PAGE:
In U.S.A., more than 50% of the suicides were committed with firearms in 2010 (source: Center for Disease Control – CDC), which is the 10th leading cause of death. Intuitively, you would think that if people who wish to commit suicide do not have access to their desired method of offing themselves, they will find alternatives, right? Wrong.
Anestis et al. (2015) wondered whether passing stricter gun legislature (such as requirements to have a permit to purchase a handgun, a registration of handguns, or/and a license to own a handgun) has any impact in the suicide rates. These three laws have been chosen because these are the only ones tracked by the National Rifle Association (NRA) Institute for Legislative Action and the authors din not want to be accused of being “biased toward the regulation of handguns” (p. e2). They looked at publicly available databases regarding suicide rates and demographics (e.g. CDC) and legislature (statal publications) for 2010. Then they SPSS-ed the hell out of the data, i.e. conducted a lot of statistics.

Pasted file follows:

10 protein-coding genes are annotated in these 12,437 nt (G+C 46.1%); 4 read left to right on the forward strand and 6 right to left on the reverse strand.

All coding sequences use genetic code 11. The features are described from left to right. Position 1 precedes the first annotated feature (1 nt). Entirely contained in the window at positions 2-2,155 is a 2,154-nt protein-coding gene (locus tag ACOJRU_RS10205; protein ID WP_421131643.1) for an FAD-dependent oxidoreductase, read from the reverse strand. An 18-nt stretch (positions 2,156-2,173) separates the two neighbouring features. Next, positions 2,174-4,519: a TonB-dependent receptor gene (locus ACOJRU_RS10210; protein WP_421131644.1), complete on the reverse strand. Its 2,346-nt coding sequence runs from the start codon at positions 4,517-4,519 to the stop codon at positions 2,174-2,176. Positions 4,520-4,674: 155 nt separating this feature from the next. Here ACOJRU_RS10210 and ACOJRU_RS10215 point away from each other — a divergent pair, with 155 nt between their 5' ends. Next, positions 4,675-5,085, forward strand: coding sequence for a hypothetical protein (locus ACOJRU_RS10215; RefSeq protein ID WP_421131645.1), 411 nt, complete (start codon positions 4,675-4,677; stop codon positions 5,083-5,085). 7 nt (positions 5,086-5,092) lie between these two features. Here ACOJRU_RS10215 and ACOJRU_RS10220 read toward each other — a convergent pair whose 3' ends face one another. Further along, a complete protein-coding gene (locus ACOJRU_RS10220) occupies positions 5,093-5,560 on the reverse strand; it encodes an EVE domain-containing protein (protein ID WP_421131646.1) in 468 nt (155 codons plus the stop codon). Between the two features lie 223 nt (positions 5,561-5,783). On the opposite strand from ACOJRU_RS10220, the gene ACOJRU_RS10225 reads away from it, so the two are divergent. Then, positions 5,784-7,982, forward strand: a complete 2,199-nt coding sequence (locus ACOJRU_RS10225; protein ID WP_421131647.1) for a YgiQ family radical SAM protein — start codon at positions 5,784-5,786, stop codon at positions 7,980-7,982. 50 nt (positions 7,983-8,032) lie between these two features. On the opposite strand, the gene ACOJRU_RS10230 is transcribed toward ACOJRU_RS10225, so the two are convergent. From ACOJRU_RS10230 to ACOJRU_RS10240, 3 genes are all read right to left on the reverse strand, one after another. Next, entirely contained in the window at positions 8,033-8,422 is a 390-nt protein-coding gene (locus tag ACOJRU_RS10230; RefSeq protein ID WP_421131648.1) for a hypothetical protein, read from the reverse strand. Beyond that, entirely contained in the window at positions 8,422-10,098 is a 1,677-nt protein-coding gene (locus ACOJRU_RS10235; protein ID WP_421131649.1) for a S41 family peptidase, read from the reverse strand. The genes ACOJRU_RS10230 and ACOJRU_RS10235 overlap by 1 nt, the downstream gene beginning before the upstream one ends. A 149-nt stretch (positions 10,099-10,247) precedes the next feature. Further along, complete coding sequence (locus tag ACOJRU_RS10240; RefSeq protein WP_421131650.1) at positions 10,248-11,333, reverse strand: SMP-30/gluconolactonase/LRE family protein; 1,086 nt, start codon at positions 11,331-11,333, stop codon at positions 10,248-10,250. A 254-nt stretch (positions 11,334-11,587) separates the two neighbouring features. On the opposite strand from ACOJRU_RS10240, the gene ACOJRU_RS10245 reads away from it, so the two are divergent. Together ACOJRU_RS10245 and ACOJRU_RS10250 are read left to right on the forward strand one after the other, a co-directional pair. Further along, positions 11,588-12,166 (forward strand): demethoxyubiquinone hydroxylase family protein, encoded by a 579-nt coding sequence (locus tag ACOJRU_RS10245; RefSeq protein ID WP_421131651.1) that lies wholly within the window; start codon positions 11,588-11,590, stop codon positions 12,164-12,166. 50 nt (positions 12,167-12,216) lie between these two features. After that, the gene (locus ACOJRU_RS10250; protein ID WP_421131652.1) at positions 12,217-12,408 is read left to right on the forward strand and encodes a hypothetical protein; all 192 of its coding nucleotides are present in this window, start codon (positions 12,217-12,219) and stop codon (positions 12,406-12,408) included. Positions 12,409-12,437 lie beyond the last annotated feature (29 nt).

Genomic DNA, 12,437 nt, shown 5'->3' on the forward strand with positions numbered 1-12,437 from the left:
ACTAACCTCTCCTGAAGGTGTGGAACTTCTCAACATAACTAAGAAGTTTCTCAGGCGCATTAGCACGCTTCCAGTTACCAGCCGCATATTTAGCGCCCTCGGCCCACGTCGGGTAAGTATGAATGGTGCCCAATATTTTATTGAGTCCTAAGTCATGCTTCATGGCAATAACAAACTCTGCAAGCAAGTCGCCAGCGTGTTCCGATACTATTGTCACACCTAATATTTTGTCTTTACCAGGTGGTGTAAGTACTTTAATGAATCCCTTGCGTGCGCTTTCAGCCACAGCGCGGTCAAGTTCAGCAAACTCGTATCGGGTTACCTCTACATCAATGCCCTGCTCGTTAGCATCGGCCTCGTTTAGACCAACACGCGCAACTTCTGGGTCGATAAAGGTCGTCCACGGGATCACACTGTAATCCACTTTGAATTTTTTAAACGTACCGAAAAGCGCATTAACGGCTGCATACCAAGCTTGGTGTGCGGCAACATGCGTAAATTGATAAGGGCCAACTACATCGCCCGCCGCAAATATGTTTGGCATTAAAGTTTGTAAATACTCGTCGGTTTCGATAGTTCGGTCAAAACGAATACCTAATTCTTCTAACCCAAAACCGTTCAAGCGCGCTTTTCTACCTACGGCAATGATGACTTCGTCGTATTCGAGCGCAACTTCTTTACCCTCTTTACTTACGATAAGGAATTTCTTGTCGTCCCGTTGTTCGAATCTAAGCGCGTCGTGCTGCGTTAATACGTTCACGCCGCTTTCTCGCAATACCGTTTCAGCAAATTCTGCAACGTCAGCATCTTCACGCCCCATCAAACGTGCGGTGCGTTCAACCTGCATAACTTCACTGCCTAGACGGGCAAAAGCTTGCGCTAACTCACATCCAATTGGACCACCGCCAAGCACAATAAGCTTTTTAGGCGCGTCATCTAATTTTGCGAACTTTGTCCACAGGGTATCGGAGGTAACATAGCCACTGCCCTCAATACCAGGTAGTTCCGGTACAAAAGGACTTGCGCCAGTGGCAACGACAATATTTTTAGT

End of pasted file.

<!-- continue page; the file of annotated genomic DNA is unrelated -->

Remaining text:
In a nutshell, the results show that the states with any of these three laws in place had fewer suicide rates. The authors would have looked at more laws, like the waiting time required to purchase the gun (which the authors believe would also influence the suicide rates) but, as they said, they analyzed only what NRA tracks so they are not accused of biases.
Reference: Anestis, M. D., Khazem, L. R., Law, K. C., Houtsma, C., LeTard, R., Moberg, F., Martin, R. (October 2015, Epub 16 Apr 2015). The Association Between State Laws Regulating Handgun Ownership and Statewide Suicide Rates. American Journal of Public Health, 105(10): 2059-2067. doi: 10.2105/AJPH.2014.302465. Article | Full text PDF via Research Gate
By Neuronicus, 3 October 2015